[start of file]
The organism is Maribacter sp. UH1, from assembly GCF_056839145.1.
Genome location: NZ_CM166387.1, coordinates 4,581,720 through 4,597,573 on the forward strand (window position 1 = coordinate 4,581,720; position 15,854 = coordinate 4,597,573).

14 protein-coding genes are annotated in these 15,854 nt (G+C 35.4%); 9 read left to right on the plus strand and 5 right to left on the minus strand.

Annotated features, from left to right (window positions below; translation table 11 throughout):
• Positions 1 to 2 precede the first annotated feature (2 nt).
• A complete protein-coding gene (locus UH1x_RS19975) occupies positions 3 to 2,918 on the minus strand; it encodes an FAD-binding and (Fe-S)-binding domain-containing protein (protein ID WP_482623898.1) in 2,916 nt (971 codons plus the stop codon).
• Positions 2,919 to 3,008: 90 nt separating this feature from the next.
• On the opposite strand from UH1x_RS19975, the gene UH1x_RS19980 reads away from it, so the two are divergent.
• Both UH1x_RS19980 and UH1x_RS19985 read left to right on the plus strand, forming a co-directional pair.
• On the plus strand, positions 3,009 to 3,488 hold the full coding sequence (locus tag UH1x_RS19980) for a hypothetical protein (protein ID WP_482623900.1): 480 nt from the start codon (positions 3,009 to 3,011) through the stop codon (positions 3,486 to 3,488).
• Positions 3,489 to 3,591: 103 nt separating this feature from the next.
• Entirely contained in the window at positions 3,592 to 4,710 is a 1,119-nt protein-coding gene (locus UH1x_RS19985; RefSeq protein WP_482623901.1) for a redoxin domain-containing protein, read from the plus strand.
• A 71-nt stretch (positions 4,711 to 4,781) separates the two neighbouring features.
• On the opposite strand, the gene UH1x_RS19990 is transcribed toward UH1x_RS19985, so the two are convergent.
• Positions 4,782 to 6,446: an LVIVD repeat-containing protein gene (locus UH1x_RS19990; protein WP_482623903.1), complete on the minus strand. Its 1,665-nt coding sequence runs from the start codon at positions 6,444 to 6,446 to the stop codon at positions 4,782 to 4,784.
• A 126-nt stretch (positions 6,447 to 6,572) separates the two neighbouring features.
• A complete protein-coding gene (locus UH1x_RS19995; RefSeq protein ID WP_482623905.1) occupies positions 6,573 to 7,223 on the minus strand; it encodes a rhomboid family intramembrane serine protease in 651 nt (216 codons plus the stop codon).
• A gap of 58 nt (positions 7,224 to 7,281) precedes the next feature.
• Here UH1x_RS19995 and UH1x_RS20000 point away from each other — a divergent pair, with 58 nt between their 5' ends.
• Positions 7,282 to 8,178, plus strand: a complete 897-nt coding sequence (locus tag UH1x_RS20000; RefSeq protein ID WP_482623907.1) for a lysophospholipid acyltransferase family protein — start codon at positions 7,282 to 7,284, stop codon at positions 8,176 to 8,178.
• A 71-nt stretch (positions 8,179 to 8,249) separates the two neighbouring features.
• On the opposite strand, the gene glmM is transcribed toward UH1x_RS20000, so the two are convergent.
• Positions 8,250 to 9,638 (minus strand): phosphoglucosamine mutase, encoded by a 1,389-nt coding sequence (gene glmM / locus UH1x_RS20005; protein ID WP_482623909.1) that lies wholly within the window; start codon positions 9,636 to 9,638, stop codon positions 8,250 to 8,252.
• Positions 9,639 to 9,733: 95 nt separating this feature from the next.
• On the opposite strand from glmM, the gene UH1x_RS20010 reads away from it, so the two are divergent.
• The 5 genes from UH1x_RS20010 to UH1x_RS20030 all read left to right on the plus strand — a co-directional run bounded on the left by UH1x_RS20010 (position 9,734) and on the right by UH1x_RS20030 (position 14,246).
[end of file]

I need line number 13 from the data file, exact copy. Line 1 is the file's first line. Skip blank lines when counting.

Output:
• A 71-nt stretch (positions 4,711 to 4,781) separates the two neighbouring features.